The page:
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J.C. Higgins Model 31

Discussion in 'Rifle Country' started by rossdiggity, May 28, 2009.

  1. rossdiggity

    rossdiggity Member

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    I just got my hands on a J.C. Higgin model 31 .22 ca semi-automatic rifle. This gun is a glory to hold and looks like it might shoot straight occasionally as well. There is however one problem I've been having, the gun came with no manual or blue prints and the action/receiver is completely taken apart. The bolt has some nub sticking out of it that keeps it from sliding all the way in and it looks like maybe it should be hammered back into place or something. I was wondering if there is someone that still manufacture a receiver/bolt assembly that would fit my weapon. If anyone ha suggestions please post them up so I can take a look. I was planning on taking it to the local gun store and having them take a gander and perhaps get the bad boy firing again. Also, if anybody has a reliable method of dating the gun that would be helpful as well. I'd like to know how old it is. There is a number at the end of the Sears and Roebuck stamping that reads 538.75 I was thinking maybe the last two digits are the year.
     
  2. Furncliff

    Furncliff Member

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  3. 1KPerDay

    1KPerDay Member

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    Post a pic of the nub sticking out if you can, if it's along the top right side it might be the extractor pin, and yes, it should be flush with the top of the bolt.

    The numbers don't mean anything as far as I've been able to determine. IIRC they were made in the 60s, not the mid-70s.

    I have a 31 also... great little rifle.

    BTW if you have a double-claw extractor, while you're snapping pics, take a pic of the rear portion of the extractor and note if there's a spring there pushing out the back of the extractor. I've been trying to get mine running again.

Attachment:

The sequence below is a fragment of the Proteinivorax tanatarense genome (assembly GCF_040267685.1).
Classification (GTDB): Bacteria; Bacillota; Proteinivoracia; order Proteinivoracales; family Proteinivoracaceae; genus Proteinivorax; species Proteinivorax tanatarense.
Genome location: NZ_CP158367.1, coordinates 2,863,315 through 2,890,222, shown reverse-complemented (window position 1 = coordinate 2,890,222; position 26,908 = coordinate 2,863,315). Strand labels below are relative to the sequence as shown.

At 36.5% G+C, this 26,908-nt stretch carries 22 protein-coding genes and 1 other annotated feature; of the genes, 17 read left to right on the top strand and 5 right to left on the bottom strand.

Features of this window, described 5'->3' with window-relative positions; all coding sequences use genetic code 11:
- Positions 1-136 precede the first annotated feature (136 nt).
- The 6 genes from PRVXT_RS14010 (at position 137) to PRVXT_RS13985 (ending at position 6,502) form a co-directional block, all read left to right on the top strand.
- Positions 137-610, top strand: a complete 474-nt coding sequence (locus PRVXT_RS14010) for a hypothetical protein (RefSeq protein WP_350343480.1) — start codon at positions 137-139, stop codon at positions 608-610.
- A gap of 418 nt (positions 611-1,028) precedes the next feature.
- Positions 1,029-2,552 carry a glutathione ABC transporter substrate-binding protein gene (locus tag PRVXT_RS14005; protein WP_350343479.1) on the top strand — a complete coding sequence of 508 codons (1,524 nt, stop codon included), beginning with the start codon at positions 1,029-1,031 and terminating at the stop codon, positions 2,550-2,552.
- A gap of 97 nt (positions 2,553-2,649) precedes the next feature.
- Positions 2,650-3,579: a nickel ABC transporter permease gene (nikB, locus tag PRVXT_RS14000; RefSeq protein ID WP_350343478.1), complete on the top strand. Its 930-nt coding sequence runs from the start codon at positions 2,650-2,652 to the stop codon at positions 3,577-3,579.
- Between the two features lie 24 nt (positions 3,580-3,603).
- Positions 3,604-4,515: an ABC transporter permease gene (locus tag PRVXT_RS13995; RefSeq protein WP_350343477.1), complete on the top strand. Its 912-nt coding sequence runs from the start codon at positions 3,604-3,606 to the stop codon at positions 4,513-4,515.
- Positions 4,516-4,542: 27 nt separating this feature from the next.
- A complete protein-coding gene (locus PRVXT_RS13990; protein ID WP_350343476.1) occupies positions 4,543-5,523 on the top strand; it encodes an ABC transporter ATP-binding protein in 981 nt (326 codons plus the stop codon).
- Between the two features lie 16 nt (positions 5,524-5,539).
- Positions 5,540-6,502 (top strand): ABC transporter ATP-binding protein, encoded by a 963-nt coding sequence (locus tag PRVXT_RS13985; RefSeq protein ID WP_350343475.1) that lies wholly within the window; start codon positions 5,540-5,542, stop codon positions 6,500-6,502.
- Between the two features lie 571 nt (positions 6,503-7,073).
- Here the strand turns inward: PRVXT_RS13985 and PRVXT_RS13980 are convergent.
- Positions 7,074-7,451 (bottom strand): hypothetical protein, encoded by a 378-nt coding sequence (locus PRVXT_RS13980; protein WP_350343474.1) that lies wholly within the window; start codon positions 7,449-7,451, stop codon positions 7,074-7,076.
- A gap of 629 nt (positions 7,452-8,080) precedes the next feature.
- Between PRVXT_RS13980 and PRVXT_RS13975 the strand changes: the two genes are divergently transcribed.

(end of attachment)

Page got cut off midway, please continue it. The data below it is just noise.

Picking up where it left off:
Thanks!

    Also FYI there's a JC Higgins 31 "club" thread here:

    http://thehighroad.org/showthread.php?t=258415
     
  4. 1KPerDay

    1KPerDay Member

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    Also FYI here's a bolt for sale on Gunbroker...

    http://www.gunbroker.com/Auction/ViewItem.asp?Item=130013113

    Please note that there are 2 types of bolts, one with the narrow extractor groove (as seen in the auction above) and one with a wider groove. If your existing one is narrow the one in the auction should work, if you have all the parts...

    if yours is the wide one you may be able to use the narrow one in your rifle but you'll have to buy new extractor parts. I'm not sure if the narrow extractor will fit into the barrel cutout of the wide version or not... but I imagine it will.

    disclaimers, IMO, etc. etc. etc.
     
  5. kragluver

    kragluver Member

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    I have one of these rifles as well. Its as accurate as any semi-auto .22 I've ever shot. The bolt should just drop into the receiver with the slide pulled back. No hammering required. Mine was given to me with the original Sears scope on it. I removed it and put a cheap Tasco with see-through Weaver rings. I also mounted a Williams receiver sight and a taller Lyman front sight with a white dot. These rifles were made in the late '50s and early '60s.
     
  6. Sottile

    Sottile Member

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    Model 31 22 auto I need a bult

    I saw on the fourm a bult for a model 31 auto 22 I would like ot but it please get in touch with me TSottile@optonline.net Thanks
     
  7. 1KPerDay

    1KPerDay Member

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  8. Kernel

    Kernel Member

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    Sear's Parts list for the three different variations of the J. C. Higgins Model 31 rifle:

    http://www.histandard.info/manuals/sears/rfrifles/0440D150R.pdf

    These rifles werre made for Sears by High Standard. I don't believe High Standard ever sold a version of this rifle under their own name (which is to bad, since that could of been another source of parts). They were all made for and sold thru Sears.

    Your rifle is stamped 538.75. It's got nothing to do with the year it was made. Sears internal code for guns made by High Standard was "538", and their internal model number was "75" for your version of the 31.